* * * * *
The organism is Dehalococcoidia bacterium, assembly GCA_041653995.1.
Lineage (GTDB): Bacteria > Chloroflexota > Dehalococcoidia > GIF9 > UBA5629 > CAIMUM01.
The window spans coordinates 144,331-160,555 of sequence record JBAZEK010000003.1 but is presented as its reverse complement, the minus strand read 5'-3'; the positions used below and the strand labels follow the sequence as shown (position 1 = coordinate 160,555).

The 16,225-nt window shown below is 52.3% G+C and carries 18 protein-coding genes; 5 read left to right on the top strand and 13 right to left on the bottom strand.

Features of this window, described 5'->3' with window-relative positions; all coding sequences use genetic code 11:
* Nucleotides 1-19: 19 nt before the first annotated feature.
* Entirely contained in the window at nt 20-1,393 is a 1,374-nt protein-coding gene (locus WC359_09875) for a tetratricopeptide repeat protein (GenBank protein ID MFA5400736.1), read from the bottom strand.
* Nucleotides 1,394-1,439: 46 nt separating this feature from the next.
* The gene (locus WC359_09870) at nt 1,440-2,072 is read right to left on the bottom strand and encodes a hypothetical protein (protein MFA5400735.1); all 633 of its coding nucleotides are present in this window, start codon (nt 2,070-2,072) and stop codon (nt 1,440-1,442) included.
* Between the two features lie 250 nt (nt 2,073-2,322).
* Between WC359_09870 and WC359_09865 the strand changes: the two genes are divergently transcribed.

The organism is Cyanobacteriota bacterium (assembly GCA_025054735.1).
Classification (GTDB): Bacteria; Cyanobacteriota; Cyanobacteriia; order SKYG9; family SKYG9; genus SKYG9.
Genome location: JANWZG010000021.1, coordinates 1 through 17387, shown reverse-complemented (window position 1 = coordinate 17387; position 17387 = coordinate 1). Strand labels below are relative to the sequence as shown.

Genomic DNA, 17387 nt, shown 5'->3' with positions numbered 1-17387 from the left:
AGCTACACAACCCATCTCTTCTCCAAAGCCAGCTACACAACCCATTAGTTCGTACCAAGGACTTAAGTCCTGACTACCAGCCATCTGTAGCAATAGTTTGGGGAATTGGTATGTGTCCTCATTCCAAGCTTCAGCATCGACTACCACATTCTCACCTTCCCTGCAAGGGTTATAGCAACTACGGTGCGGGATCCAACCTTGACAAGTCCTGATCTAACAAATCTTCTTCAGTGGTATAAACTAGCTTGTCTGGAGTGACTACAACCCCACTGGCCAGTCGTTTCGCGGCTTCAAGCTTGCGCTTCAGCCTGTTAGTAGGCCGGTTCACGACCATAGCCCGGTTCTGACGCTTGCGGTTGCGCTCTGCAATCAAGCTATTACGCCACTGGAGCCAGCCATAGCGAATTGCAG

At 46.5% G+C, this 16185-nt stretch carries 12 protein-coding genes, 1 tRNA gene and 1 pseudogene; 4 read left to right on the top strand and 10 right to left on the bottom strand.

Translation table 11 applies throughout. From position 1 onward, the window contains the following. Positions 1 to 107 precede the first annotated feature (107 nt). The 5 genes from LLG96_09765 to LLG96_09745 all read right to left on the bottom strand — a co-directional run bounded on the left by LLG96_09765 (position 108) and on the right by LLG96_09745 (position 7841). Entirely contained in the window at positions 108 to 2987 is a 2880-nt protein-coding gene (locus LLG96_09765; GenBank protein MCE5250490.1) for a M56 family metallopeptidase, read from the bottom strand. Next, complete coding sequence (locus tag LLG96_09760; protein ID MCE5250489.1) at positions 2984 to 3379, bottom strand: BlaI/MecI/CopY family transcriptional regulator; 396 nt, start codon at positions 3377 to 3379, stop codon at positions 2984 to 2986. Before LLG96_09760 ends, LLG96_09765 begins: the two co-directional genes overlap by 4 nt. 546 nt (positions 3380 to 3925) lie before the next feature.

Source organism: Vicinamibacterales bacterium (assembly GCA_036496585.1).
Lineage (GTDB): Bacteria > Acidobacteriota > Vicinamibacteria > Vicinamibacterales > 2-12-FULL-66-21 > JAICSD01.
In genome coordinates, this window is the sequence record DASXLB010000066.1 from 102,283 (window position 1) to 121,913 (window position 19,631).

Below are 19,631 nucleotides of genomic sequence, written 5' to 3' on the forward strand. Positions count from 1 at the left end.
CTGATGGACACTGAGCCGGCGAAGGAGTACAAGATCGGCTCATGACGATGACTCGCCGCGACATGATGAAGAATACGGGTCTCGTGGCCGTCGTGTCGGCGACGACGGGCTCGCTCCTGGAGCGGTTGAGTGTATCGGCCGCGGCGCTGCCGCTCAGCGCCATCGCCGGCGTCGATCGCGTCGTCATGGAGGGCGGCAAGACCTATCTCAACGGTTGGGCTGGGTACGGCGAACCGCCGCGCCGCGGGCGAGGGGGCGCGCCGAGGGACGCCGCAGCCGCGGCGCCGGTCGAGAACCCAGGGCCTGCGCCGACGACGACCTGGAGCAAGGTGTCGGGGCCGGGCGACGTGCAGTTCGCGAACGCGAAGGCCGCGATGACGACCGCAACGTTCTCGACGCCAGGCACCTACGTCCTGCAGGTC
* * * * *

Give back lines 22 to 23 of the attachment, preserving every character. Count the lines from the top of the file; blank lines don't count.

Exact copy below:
Below are 19,631 nucleotides of genomic sequence, written 5' to 3' on the forward strand. Positions count from 1 at the left end.
CTGATGGACACTGAGCCGGCGAAGGAGTACAAGATCGGCTCATGACGATGACTCGCCGCGACATGATGAAGAATACGGGTCTCGTGGCCGTCGTGTCGGCGACGACGGGCTCGCTCCTGGAGCGGTTGAGTGTATCGGCCGCGGCGCTGCCGCTCAGCGCCATCGCCGGCGTCGATCGCGTCGTCATGGAGGGCGGCAAGACCTATCTCAACGGTTGGGCTGGGTACGGCGAACCGCCGCGCCGCGGGCGAGGGGGCGCGCCGAGGGACGCCGCAGCCGCGGCGCCGGTCGAGAACCCAGGGCCTGCGCCGACGACGACCTGGAGCAAGGTGTCGGGGCCGGGCGACGTGCAGTTCGCGAACGCGAAGGCCGCGATGACGACCGCAACGTTCTCGACGCCAGGCACCTACGTCCTGCAGGTC